A tummy tuck and/or an entire body lift is a medical necessity following rapid weight loss and/or bariatric surgery. However, following multiple pregnancies, is there a medical necessity for an esthetic operation that carries risks including death? That is the question that this section analyzes. There are two very opposing viewpoints about the necessity of a tummy tuck following multiple pregnancies, and you can be certain that you will not agree with one of these.
Childbirth is a natural phenomena and women’s bodies following childbirth change.
It’s normal for abdominal muscles and skin to become looser and more distended. Advertising firms and the cosmetic industry prey on women, creating insecurities about their body image, in order to gain profits from a procedure that has risks and is medically unnecessary.
In the 21st century, you have the right and freedom to think about yourself. If a slimmer abdomen combined with a breast lift makes you feel better, and you fell you will be happier and a more productive member of society; go for it!
Tummy Tuck information
Women’s Rights & Societal Changes
Women’s rights were even used by Philip Morris to sell more cigarettes to female smokers. The company’s position on branding a cigarette for women was that as long as certain women smoke, why not give them their own cigarette? This was somewhat disingenuous because it’s certain that many young women took up smoking because it felt good to tell society that “I’m independent and I’ll do what pleases me.” Therefore, when you look at the necessity of a tummy tuck, you need to also examine the societal forces that are for and against this procedure, and determine how much you are influenced by them, before you decide if indeed this procedure is necessary for you.
The acceptance of societal changes takes place slowly in any society. It’s been less than 100 years since women were given the right to vote in America. There’s also no point in discussing some of today’s cultures whose norms are anchored in the dark ages where women have no rights whatsoever. However, what is interesting about this debate in the USA is that the feminists support the conservative side of this debate but also support the liberal side of the abortion debate. In the 1970’s seminal guide to feminine health, “Our Bodies, Ourselves,” women were told that these changes in a woman’s body was a “phenomena” that was to be expected and accepted.
However, if the seed of an unplanned child was discovered in their bodies, an abortion was alright because women have the power to determine what happens to them; it’s their body. There is an obvious fallacy in this argumentation process that we all recognize, however a feminist’s counter argument will be that women do not control their own self image. It’s something that is controlled by the current norms of society that are manipulated by men, media, and other forces whose intent it is to keep women subjugated and second class citizens. Therefore, it’s reasonable for women NOT to have a tummy tuck to correct a natural aging process following pregnancy because it’s perfectly natural to have this occur to some women.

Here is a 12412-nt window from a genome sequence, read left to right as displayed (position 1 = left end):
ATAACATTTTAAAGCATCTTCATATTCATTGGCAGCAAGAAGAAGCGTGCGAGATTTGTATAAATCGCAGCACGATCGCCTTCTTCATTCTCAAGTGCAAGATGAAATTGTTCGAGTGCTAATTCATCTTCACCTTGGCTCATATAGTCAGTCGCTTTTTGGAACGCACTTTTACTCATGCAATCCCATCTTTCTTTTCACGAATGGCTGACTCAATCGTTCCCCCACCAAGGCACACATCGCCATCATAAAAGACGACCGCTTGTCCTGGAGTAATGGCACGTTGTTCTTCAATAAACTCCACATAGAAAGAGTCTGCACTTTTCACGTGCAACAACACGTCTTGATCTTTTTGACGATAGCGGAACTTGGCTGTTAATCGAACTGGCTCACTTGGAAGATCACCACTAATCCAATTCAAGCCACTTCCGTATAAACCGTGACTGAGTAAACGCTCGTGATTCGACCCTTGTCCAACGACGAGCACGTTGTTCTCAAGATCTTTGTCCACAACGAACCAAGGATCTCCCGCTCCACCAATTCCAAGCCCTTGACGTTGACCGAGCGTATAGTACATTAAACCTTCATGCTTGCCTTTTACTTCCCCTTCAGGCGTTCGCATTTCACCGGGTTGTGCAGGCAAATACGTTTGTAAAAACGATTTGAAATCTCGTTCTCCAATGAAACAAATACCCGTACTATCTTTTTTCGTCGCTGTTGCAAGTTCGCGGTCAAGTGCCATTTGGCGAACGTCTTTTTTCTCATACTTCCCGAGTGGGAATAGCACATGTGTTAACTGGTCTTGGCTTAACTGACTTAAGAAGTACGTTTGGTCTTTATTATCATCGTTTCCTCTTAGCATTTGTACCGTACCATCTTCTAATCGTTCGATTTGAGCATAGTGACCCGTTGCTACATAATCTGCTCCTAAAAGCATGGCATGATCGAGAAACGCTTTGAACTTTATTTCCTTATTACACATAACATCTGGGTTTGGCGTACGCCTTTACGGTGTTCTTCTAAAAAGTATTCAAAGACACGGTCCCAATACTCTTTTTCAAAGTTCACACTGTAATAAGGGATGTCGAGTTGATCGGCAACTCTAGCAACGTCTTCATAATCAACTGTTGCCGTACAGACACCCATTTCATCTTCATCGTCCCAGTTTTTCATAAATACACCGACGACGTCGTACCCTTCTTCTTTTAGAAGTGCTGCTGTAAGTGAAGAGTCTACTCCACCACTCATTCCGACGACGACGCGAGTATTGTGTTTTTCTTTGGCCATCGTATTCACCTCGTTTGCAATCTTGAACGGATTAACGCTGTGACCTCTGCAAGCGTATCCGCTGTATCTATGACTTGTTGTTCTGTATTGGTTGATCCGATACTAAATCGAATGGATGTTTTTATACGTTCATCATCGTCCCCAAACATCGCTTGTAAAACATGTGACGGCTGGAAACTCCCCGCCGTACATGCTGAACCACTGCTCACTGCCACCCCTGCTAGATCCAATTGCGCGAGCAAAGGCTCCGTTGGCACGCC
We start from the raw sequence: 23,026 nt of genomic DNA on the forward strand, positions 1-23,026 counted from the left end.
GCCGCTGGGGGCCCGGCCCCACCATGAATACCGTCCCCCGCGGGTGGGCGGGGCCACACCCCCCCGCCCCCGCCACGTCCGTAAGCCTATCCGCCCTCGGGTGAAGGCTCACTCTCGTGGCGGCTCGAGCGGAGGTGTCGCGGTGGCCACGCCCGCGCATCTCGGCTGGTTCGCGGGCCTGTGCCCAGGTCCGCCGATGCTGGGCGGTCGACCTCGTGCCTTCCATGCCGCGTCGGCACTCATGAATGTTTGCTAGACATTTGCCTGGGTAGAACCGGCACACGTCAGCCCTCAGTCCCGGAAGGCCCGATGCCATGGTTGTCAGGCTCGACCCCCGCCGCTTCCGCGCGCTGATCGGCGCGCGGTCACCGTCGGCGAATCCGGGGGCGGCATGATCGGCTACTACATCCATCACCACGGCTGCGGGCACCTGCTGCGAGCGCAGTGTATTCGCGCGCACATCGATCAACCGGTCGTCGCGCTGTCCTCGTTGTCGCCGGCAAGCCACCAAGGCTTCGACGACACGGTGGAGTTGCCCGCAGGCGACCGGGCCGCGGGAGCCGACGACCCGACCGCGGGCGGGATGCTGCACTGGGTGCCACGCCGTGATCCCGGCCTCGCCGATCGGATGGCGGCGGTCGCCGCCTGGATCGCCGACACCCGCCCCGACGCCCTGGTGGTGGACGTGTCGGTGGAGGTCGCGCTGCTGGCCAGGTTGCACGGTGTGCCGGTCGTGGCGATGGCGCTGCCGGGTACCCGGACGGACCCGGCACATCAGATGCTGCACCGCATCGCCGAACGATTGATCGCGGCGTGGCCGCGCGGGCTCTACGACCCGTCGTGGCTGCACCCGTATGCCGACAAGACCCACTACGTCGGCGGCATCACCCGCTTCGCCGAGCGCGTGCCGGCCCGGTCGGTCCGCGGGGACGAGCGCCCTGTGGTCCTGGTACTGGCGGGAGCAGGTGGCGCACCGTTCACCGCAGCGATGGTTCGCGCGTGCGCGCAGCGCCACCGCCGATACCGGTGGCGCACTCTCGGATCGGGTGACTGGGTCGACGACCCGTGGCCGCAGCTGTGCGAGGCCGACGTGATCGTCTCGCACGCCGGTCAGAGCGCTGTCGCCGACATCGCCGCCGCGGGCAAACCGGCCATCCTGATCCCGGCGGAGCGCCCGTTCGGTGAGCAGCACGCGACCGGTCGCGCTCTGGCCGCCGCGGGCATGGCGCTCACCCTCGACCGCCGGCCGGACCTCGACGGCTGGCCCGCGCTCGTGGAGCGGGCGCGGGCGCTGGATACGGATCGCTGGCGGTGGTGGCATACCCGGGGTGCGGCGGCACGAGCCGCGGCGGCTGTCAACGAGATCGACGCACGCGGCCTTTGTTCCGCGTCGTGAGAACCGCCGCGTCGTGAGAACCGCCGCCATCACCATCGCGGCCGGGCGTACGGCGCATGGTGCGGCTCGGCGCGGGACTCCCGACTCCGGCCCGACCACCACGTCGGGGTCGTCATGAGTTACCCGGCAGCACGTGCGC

Media/Societal Pressure vs Feeling Good About Yourself
On the liberal side of the mommy makeover controversy are the women that just don’t care what others think or whether their motives for wanting a tummy tuck originate from their rational thoughts or if indeed they have been manipulated by the media. Their arguments are more pragmatic. They want to compete in the marketplace for both men and ideas and they believe that a slimmer figure will help them. They can point to studies that show that taller and better looking people get better jobs, are paid more, and find more attractive mates. As far as the surgical risks involved they will point out that the drive to the surgeon’s outpatient surgery center is far riskier than the risk of death on the operating table. We even heard one 68 year old Scottish patient who following a facelift, breast lift and augmentation, and a tummy tuck said, “When they lay me down in the casket, I want to look beautiful.” This argumentation is all based on “me.” I want to look good. I deserve to look the way I did before pregnancy. I will determine what is good for me.
Is a tummy tuck necessary? According to statistics, for most women it is not necessary or they cannot afford it. If it were a procedure reimbursable by insurance, would more people have it? Undoubtedly. Is the procedure a medical necessity? Absolutely not, unless you feel so bad about yourself carrying around this extra skin and weight that your productivity and psychological well being is threatened. The bottom line is that you need to decide for yourself what is best for you. This section was not designed to convince or dissuade you about the necessity of tummy tucks, but rather to lay out all the pros and cons about this procedure so that you can make an informed decision about what is right for you.